There is an article in today’s Contra Costa Times about a professor’s search for the root of happiness. USC economist Richard Easterlin discovered something that, to an economist, seemed astonishing. Money does not buy happiness.

Most people realize that there are other important factors that affect our happiness, including harmonious relationships with those closest to us. But many persist in believing that just “a little more” material wealth would provide the missing ingredient that is needed for them to find happiness.

Happiness is difficult to measure, but there have been attempts to correlate people’s perceived happiness with their economic condition. The results are interesting:

Data available from 1946 to 1970 led him to put forth what became known as the Easterlin Paradox: Even though the average U.S. family became more than 60 percent richer, it didn’t make Americans significantly happier. In late 1947, about 42 percent of Americans surveyed by one pollster pronounced themselves “very happy.” Although the numbers went up and down over the decades, a similar poll found that only 43 percent declared themselves “very happy” in 1970.

In a study of 20 different countries, Easterlin found that within a given country the rich reported greater happiness than the poor. But when you compare countries it gets interesting. The US was the country with the greatest happiness in the study, but Cuba finished second. Apparently absolute levels of wealth do not provide a very good predictor of happiness.

The conlcusion of the article provides a key insight:

Particularly in the United States and other wealthy nations, “we’re just so many times richer than our grandparents were that we can afford to think, ‘Do we actually need more money now?'” said Andrew Oswald, a British economist widely considered one of Europe’s foremost happiness researchers.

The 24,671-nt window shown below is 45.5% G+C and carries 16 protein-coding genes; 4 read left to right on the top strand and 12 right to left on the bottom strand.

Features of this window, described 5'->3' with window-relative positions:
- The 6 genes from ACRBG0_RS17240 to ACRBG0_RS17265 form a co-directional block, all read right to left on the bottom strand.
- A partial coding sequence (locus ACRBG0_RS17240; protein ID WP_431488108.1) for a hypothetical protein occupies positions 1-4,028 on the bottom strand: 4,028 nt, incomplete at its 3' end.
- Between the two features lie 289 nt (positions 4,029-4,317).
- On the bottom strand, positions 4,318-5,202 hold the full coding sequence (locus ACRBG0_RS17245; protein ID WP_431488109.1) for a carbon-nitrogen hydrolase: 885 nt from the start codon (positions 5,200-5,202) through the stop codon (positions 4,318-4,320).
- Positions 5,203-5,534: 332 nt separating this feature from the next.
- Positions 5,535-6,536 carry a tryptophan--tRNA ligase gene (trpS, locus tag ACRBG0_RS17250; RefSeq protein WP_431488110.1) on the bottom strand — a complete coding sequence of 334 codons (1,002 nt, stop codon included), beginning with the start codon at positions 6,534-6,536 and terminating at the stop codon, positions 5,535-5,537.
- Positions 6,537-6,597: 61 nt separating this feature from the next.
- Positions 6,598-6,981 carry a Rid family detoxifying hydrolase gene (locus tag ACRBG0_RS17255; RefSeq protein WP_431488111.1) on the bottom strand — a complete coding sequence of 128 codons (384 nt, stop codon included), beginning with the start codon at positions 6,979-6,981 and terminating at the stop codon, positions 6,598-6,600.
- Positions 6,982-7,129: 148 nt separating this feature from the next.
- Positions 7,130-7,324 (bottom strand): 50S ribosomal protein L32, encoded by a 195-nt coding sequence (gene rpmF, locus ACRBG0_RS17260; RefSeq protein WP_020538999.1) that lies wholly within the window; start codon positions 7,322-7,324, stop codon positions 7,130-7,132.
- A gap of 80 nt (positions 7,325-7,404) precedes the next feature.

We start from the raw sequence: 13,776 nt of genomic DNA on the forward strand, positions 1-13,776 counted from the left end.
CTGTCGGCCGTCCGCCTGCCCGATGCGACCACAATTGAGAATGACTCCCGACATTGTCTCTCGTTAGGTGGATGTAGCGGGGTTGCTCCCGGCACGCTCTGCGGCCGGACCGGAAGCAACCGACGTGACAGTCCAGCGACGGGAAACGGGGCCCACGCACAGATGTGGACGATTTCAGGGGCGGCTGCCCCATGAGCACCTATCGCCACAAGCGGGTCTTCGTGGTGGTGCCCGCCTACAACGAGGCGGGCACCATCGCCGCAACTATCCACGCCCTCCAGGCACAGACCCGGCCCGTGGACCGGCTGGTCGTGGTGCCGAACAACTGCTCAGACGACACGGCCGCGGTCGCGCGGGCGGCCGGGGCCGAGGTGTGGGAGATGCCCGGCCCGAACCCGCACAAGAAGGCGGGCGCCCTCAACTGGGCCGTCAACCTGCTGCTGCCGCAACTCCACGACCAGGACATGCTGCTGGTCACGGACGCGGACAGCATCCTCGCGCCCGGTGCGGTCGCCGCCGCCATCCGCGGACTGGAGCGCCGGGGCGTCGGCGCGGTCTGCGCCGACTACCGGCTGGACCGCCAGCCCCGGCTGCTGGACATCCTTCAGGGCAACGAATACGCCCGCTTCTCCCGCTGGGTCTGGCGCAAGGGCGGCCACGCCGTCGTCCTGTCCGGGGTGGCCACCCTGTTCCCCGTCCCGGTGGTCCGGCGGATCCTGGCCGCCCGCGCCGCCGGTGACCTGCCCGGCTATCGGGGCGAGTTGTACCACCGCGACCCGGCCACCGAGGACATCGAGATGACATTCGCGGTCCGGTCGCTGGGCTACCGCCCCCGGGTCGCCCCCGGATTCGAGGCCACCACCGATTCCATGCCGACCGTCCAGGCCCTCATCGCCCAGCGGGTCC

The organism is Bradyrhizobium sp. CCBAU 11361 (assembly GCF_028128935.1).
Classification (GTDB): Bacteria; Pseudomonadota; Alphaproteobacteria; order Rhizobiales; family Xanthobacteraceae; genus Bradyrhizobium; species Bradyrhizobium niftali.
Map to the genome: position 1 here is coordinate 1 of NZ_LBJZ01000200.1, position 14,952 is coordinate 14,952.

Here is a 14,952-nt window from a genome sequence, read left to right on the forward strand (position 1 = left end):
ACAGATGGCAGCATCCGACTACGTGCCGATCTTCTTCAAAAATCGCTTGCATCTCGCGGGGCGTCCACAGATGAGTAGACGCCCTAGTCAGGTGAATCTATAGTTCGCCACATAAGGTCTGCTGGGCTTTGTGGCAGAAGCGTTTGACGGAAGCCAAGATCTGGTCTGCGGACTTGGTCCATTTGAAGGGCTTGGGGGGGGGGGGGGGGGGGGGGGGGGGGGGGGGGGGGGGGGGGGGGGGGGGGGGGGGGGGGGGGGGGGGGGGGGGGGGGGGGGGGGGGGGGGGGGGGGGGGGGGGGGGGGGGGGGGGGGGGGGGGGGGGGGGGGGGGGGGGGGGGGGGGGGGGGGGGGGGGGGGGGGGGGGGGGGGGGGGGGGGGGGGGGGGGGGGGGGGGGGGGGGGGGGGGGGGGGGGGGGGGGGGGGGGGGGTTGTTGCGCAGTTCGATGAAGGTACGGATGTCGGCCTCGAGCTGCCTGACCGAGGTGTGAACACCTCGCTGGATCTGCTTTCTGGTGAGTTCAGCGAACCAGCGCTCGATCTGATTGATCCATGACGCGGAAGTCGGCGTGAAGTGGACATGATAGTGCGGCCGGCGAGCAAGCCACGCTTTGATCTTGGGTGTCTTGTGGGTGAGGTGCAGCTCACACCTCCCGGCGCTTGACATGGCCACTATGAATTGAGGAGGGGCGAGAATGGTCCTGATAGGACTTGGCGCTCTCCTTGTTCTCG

Easterlin’s explanation for the unbudging national sense of well-being is that, despite cultural differences that predispose some countries to be happier than others, an all-too-human fact of life transcends borders. The more a nation has, the more its people expect, sinking the chance that a society’s greater wealth will lift all spirits.

Which explains a comment from UC Irvine economist Michael McBride. “People ask me all the time, ‘What do you learn about happiness? What’s the secret to happiness?'” McBride said. His standard answer, only half-kidding: “Low expectations.”

Our expectations play a critical role in happiness. If your expectations are very high, then you are very likely to be unhappy because those expectations are unlikely to be met. We’ve all seen or heard about a poor child who is filled with joy over receiving a simple toy, while a wealthy child with a room full of of toys is unmoved. Lower your expectations, and you will be happier. Yet the suggestion that we lower our expectations seems to be very counter-intuitive. Aren’t we supposed to “aim high” and “go for the gold”?

This question forces us to re-examine the way in which we view material wealth. Perhaps Dr. Easterlin would benefit from the insights of a man falsely accused, mistreated and put in prison, yet wrote about the joy that he felt. Life was certainly not “going his way,” yet he experienced a seemingly unshakable joy. Let’s look at what this man wrote about material wealth.

In Phil. 4:10-12 Paul reveals the secret of happiness, at least as far as economic condition goes. That secret is contentment. Paul had learned how to be content with a little or a lot. When he had abundance, he enjoyed it with a thankful heart. When he was impoverished, he continued to trust God to provide for him. Either way, he did not let his life revolve around his possessions. There is much that we can learn from his example.

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